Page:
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Stripping Furniture

Please read the following risks before you start stripping:
If you are using a product to remove paint, do not breathe it in or let it have contact with your skin or eyes.

Stripping product can be flammable. Avoid methylene chloride if you are pregnant, or have heart or lung problems. Use a water-base stripper if possible. Wear Long sleeves, pants, safety goggles, rubber gloves, and a respirator. Work in well-ventilated area, preferably in a garage or even outside.
Dispose of stripper properly. This is an environmental hazard and must be treated as such.

Try to use furniture refinisher before considering stripping.

Always test methods on scrap pieces of wood before trying on furniture.
Plug up open screw holes with newspaper.

If hinges are stripped, soak them in stripper for the suggested time. Repeat if necessary.

Try dip stripping before you buy do-it-yourself stripping supplies.

Keep turning the piece of furniture while you are stripping to prevent dripping or you can use a semi-paste stripper. If you need to use liquid stripper, try sprinkling some whiting or sawdust on it. Sawdust works well on open-grain and soft woods.

Place shallow cans such as tuna cans under the legs of chairs before stripping to catch any dripping that may occur.

Wood shavings or sawdust can be used to help loosen finish in intricately carved furniture and also will absorb crud.

When working with several coats of paint, cover the furniture in plastic after applying stripper to help keep the stripper working longer.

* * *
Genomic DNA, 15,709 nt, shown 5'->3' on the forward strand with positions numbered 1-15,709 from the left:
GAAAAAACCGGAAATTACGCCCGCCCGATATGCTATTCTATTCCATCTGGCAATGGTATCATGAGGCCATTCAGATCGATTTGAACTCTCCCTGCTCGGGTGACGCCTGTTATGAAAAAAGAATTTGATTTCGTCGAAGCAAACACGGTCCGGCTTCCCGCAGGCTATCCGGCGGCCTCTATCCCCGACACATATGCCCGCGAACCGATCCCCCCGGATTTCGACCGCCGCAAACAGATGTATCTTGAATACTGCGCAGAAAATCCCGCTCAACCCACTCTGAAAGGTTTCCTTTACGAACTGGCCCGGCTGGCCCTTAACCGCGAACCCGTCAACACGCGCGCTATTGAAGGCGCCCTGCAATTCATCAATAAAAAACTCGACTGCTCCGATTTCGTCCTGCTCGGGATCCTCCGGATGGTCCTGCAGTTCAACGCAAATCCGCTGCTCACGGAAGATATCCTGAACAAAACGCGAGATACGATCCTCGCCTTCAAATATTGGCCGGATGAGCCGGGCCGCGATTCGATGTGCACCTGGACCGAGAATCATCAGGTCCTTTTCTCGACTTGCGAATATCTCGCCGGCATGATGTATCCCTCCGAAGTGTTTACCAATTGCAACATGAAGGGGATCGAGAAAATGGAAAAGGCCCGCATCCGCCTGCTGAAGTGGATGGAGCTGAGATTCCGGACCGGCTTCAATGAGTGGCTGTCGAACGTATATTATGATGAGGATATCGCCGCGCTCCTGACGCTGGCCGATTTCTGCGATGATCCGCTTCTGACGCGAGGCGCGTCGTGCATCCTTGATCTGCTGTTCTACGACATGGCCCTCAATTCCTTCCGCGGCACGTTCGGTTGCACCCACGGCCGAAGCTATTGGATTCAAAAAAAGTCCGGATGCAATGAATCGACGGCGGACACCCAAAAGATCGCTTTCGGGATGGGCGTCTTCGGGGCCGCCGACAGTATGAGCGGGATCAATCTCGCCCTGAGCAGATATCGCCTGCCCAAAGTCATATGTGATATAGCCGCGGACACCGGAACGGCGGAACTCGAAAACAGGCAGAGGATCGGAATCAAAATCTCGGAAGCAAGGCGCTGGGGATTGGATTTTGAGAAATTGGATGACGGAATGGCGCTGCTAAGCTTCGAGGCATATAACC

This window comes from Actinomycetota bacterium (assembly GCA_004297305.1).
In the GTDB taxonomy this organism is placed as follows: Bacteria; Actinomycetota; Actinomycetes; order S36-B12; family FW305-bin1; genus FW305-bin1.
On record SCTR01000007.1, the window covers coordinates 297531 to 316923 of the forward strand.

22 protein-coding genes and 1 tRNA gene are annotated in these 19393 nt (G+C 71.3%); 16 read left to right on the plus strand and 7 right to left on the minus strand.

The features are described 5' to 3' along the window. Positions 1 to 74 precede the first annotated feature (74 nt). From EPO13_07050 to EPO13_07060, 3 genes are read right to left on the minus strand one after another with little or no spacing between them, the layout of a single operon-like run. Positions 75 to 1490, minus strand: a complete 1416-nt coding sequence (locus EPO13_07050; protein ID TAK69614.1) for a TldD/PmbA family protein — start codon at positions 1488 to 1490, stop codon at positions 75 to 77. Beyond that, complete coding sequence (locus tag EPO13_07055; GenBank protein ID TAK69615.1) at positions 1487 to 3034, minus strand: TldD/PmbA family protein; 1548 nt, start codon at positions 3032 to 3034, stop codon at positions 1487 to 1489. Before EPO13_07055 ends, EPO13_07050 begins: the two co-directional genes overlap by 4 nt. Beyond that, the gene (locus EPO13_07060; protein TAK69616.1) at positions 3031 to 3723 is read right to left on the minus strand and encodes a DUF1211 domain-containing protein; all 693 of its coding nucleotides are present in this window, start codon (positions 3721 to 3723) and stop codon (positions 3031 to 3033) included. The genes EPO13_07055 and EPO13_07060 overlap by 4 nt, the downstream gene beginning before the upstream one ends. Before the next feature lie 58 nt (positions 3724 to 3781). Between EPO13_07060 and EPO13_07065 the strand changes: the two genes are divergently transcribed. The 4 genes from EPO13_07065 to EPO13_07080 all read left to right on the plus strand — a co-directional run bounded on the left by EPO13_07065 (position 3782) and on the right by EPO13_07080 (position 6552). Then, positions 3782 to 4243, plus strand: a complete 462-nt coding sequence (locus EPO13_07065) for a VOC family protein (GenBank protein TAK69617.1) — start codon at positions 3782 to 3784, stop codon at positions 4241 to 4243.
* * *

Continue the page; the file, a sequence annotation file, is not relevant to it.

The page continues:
Heat sources like an iron are a great way to help remove buildup.
Oven cleaner is also a great form of stripper.

Ammonia is another option for paint which refuses to be stripped.

Try these steps before considering stripping:
Mix equal parts of boiled linseed oil and mineral spirits. Warm mixture and rub it on with a cloth or steel wool. Remove any dirt and buff with a soft cloth.

Try using refinisher. Lightly brush it on, wait time stated on refinisher, and rub with steel wool. This will remove scratches and dirt, repair stains and gouges, and help get a finish lighter in color than the old one.

Try using a solvent reworking the finish before paying for a commercial refinishing product.

What kind of stripper do I use?
Moistening a rag and alcohol and rubbing can soften shellac.
Lacquer thinner is also an option.

If neither of these work, you are most likely working with varnish. Paint removers such as Zip Strip will work well for hard to remove finishes.

Rubber gloves, respirator mask, goggles. Drop cloth or newspapers for floor.
Putty knives are often used when stripping furniture. Rounding the corners of a putty knife can help prevent scratching in your furniture. Spraying the putty knife with cooking spray before can help prevent the knife from being coated with stripper. Plastic spatulas are also a great tool for scraping. Paint brushes with 1 inch bristles are often used to remove soften finish in hard to reach areas such as carvings and grooves. You can use an old paint brush for this.
Cutting off a small section of a scrub brush and using that may also work well. A toothbrush or toothpick works well in hard to get areas.

Paint Remover
Removing finish from an old piece of furniture:

1) Apply stripper with paintbrush.

2) Brush on heavy layer going back and forth with the grain of the wood. Allow time for the stripper to work according to package directions. The finish will bubble up when it is ready to be removed.

3) Scrape excess stripper off with a putty knife.

4) Use a brush with brass bristles along edges and corners.

5) For a final removal, use a No. 2 steel wool pad, wiping with the grain.

6) Clean out sludge in carvings and grooves scraping lightly with a scratch awl. You can also use an old toothbrush to get into grooves.

7) To neutralize the stripping chemical, rub the entire piece with No.00 steel wool dipped in mineral spirits. Rinse the pad often in the mineral spirits. Never use water, as it will raise the grain of the wood. Wipe over the entire piece with a clean dry cloth.


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